Vasan Bala’s Cinema Marte Dum Tak (CMDT) begins with what would be considered the money shot in pulpy Hindi films of the Nineties: A voluptuous woman runs towards the camera in a two-piece bikini that struggles to hold together her swinging, jiggling excesses. Over the course of the docuseries, it becomes clear that this is a trap. Bala depends on your expectation of gallivanting through the distinct pleasures of what is disparagingly referred to as “B- or C-grade cinema”. You expect the colourful, rhyming dialogue; the low-budget horror; the outlandish stunts and the naked male gaze. What you don’t expect is Bala’s honest eye, revealing the deep regrets that mark this “badnaam industry”, even as he prods unflinchingly at the truths about its legend. Through its four heroes – yesteryear directors J. Neelam, Dilip Gulati, Vinod Talwar and Kishan Shah – CMDT weaves a portrait of humanity, highlighting the filmmakers’ existential battles with insignificance, fraught familial relationships and a complex repute. In the opportunity to create a film once again, the filmmakers realise the opportunity to speak their truth, a truth Bala captures with impartial grace. We speak to Bala about his relationship with pulpy cinema and why he picked these four directors.
Cinema Marte Dum Tak is a love letter to pulpy cinema. What was your introduction to this subculture like? Do you go way back?
Oh yes, absolutely. Those days we used to rent a lot of VHS and we saw films on cable as well as in cinema halls. But when, say, Ramsay's Veerana (1988) or Purana Mandir (1984) would be very busy, they used to hand out alternate cassettes to us. So that is how you understand that there is a Dracula but then this Dracula is different from Ramsay's Dracula. So that was like first conscious thing that [I realised] but they’re always there in the peripheral right? You always see these posters, you always see the cinema hall but have probably never had the courage to enter these cinema halls and [see] first-hand what these films are. So they have always been in your consciousness but always on the peripheral and slightly off the radar. I've seen them on the VHS, I've seen them on the local cable as well sometimes. I've seen them spread out as VCDs and DVDs by roadside sellers. Then once Orkut came in, it brought Gunda to the forefront. Everyone started discussing Gunda in 2006, 2007, 2008. That was a second coming wherein people started discussing these films all over again. Kanti Shah became like this cultish name that people at least knew about. Conversations began again but by that time the industry had sadly folded and shut down.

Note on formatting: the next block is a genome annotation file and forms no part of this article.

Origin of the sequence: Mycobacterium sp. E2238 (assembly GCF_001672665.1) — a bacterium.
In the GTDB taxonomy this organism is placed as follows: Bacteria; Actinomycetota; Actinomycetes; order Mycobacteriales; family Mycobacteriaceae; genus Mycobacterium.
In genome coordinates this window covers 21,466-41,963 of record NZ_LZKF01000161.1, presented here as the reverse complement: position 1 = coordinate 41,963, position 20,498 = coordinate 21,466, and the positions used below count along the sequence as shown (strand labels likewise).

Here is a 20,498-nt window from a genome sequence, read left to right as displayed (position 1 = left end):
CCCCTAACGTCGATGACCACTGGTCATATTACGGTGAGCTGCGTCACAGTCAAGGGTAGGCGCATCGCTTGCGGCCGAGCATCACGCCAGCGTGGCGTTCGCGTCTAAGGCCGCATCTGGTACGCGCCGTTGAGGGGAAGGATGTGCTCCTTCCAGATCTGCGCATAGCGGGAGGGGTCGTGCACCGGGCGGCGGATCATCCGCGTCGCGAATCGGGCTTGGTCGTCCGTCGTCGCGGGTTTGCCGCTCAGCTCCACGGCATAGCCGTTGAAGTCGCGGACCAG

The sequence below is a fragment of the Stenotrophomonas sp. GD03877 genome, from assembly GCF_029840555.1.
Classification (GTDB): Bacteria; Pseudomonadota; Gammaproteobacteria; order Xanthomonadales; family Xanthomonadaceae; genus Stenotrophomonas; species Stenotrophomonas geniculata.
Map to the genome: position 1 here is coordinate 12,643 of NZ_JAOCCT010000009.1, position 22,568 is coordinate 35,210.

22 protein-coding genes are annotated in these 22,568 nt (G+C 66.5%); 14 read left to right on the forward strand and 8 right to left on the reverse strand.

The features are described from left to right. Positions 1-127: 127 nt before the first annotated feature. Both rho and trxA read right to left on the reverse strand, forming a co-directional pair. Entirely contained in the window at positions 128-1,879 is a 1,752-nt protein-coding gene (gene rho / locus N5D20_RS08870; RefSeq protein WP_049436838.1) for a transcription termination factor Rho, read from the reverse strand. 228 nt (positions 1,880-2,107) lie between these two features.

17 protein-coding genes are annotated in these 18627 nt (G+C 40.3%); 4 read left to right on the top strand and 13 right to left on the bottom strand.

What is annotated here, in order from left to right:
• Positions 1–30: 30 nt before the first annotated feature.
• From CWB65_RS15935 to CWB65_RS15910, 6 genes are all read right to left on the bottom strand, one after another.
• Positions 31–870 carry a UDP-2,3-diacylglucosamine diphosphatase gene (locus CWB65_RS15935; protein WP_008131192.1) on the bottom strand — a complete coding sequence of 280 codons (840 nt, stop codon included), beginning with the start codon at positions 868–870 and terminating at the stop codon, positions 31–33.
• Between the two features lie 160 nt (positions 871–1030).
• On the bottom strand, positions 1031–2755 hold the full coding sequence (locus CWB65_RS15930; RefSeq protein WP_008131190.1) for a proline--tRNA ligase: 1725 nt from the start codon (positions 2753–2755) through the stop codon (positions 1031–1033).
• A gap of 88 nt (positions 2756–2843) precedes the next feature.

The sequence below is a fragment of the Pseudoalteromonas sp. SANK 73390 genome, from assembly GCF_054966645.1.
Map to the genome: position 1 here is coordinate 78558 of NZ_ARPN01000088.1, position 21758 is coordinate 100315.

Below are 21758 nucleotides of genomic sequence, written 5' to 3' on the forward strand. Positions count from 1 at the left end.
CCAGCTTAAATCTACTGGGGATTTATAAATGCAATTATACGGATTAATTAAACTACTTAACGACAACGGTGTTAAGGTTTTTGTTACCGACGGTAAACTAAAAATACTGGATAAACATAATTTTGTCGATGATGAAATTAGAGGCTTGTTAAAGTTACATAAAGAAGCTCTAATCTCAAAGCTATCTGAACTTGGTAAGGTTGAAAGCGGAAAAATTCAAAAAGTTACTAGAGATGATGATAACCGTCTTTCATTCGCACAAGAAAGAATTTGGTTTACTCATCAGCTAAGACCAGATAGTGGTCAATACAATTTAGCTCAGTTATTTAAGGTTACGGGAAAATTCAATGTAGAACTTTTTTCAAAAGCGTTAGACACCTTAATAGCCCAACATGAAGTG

What are some of your favourites?
I think Khooni Dracula (1992) from Harinam Singh has to be top because it's pretty incredible how he's made the film, he's acted in the film, directed the film – he's done everything. So, that has to be the top from this genre. Also Raat Ke Andhere Mein (1987) is an interesting one, by Vinod Talwar. Maybe these two.
What about these films fascinates you most as a filmmaker?
I think the sheer ambition [they have], no matter what the resources. A lot of times I meet young filmmakers who are like, “We've written a film that is in one room with two people talking.” I'm like that is not the story, that is a setting and one does that so that production is easy. It is so disheartening to see the lack of ambition. But these filmmakers would just write their stories and make them with whatever resources they had. It is very inspiring to not diminish your ambition just because you don't have the resources. And it could seem foolhardy but that is probably the love for the medium or the passion [for it], and that is probably how one achieves magic. Like Dilip Gulati keeps talking about (Akira) Kurosawa and David Lean, which is great – your palette could be anything, your ambitions could be anything, your resources could be anything but the fact is that you still want to go on set, write a story, create characters, shoot those characters, edit them and try and find an audience for your expression. That's incredibly inspiring.